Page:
But it wasn't until high school that Smith discovered a fondness for geometry and tall buildings. One of his first drawings, he recalled, was of a skyscraper, though it was only about 40 stories.
"I was always interested in height," he said.
In 1967, while studying architecture at Texas A&M University, Smith started working for Skidmore, Owings & Merrill, the city's most prestigious architectural firm. After serving as a self-described "grunt" on the design team for the X-braced John Hancock Center, he rose through the ranks to become a design partner in 1980.
Taller and taller skyscraper commissions came his way, from the Art Deco-influenced 37-story NBC Tower in Chicago to the pagoda-inspired, 88-story Jin Mao building in Shanghai.
That richly detailed tower, completed in 1999 and clad in what Smith calls a "full metal jacket" of steel, aluminum and glass, was the one that put him on the global map. It was, until recently, China's tallest building and led Emaar to ask Smith and SOM to take part in a 2003 design competition for the Burj Dubai. In the characteristically hyperbolic Dubai style, Emaar mandated that the design produce the world's tallest building.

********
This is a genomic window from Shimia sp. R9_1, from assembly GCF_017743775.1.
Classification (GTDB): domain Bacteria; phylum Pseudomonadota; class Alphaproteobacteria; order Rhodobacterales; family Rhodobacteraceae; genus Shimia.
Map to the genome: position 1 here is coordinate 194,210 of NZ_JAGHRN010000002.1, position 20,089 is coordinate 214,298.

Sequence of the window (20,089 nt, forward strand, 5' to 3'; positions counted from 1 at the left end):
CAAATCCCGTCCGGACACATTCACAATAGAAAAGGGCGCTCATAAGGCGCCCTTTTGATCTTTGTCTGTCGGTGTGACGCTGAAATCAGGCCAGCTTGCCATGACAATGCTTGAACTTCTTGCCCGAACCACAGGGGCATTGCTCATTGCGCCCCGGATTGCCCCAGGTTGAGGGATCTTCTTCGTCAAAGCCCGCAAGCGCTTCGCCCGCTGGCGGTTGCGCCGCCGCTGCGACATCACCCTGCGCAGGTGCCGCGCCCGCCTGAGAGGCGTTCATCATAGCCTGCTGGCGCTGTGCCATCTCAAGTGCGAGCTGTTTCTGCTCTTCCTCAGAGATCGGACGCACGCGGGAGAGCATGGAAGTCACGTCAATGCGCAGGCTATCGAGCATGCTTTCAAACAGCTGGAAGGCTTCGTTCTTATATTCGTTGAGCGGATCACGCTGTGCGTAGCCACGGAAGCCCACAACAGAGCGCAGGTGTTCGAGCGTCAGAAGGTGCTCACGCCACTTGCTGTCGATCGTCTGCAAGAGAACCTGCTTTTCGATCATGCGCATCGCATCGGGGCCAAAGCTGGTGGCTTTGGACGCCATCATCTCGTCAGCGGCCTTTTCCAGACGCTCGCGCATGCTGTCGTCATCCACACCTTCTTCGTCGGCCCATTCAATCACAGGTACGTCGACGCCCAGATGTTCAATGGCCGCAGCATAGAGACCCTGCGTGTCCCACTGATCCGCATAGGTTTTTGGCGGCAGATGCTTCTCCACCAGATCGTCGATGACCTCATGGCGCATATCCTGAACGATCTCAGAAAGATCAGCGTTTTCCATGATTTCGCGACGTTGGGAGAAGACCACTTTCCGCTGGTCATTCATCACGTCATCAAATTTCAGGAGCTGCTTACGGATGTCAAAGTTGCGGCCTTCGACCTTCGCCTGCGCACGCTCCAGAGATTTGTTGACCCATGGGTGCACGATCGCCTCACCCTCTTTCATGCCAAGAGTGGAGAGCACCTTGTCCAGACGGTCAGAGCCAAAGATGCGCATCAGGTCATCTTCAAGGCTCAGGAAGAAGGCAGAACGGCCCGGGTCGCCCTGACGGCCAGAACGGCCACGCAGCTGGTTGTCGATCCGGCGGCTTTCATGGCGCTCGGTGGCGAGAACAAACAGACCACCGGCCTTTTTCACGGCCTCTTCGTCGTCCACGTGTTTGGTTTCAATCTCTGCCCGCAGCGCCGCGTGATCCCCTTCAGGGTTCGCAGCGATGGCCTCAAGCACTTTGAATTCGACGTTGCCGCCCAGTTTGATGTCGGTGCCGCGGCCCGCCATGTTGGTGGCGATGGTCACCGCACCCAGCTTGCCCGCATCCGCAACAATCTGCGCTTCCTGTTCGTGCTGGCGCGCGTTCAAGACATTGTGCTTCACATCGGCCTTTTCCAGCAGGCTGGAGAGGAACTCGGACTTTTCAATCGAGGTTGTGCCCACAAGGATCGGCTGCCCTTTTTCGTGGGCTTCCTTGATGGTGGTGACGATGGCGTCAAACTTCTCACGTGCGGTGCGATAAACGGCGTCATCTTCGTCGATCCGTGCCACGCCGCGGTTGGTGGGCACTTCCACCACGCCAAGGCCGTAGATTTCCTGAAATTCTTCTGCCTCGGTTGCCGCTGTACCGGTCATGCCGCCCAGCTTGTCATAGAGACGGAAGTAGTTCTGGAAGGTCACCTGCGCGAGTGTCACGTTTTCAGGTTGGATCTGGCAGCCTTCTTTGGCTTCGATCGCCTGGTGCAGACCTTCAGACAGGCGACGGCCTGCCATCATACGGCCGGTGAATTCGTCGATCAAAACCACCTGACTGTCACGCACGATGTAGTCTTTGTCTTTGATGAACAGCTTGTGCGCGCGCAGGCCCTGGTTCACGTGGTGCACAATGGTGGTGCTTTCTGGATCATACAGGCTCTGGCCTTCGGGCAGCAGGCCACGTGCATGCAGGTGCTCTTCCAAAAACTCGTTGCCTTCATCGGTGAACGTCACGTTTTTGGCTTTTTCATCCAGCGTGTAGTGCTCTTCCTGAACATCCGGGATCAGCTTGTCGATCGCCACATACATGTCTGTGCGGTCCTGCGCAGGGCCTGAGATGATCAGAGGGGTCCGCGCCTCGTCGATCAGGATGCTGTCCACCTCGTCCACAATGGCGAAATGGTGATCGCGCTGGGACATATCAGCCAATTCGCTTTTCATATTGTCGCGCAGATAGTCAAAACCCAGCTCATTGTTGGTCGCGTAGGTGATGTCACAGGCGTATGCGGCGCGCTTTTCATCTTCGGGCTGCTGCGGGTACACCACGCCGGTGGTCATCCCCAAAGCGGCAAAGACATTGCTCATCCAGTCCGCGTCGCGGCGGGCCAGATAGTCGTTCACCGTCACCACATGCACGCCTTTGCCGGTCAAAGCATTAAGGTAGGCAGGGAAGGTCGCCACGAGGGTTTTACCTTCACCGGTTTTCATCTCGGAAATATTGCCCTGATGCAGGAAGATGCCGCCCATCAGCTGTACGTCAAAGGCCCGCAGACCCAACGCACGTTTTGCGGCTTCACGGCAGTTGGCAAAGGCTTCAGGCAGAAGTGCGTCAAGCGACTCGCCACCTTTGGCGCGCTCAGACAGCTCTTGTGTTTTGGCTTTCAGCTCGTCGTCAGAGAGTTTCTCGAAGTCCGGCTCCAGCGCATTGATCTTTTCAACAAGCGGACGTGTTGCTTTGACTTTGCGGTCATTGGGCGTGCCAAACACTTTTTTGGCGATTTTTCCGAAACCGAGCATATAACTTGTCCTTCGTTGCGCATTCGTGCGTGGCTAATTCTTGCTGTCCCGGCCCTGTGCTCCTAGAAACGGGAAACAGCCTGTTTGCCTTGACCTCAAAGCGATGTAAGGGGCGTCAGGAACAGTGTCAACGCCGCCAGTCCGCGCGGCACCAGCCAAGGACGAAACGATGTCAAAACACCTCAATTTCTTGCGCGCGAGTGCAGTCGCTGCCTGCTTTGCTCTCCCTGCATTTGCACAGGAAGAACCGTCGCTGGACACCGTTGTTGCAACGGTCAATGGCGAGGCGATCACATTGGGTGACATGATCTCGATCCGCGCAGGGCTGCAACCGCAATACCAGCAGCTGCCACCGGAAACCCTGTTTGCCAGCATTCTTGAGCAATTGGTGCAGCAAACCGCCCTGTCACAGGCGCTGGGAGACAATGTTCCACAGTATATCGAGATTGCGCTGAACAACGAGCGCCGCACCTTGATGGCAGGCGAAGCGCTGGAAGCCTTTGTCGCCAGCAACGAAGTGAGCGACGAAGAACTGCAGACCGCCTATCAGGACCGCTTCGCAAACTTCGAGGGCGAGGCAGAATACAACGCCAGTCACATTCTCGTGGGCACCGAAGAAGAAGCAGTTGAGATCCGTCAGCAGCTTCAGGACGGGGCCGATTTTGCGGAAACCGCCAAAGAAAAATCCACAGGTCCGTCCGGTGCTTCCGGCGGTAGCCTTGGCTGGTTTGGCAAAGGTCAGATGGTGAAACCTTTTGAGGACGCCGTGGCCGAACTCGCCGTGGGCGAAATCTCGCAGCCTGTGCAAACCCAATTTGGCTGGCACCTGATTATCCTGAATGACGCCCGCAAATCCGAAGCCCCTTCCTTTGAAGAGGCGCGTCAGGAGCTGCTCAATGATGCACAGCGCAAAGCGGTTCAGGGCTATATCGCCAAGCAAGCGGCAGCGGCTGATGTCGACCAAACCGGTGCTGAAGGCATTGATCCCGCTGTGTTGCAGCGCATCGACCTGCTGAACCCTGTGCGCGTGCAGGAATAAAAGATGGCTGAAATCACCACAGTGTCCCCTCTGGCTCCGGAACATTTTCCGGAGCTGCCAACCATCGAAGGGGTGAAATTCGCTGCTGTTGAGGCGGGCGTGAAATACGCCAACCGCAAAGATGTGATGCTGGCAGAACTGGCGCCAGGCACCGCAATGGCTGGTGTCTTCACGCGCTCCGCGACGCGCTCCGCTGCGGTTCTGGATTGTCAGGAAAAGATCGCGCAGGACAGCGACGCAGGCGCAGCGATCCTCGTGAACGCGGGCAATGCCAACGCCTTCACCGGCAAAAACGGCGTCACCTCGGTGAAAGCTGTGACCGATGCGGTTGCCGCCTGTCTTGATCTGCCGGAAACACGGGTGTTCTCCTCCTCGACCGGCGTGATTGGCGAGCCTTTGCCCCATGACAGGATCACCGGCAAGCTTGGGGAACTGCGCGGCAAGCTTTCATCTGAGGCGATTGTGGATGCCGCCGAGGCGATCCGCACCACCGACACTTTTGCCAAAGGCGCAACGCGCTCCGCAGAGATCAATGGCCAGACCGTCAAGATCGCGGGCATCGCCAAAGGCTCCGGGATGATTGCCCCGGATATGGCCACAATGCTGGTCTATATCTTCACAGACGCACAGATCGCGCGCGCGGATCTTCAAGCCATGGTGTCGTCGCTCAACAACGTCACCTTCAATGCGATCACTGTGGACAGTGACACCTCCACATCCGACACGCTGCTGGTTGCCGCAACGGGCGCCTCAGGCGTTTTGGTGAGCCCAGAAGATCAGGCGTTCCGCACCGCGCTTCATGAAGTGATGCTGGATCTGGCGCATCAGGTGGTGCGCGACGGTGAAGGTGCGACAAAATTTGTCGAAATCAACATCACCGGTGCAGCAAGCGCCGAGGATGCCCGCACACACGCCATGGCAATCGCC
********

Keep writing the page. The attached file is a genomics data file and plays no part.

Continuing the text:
Smith acknowledges his role in such mega-towers is broad brush -- he relies on others to carry out details -- yet he stresses that his is a "very informed broad brush." Translation: He designs with an eye toward economical construction and function, not just surface dazzle. "Many towers get designed by people who aren't informed," Smith said. "They almost always don't get built."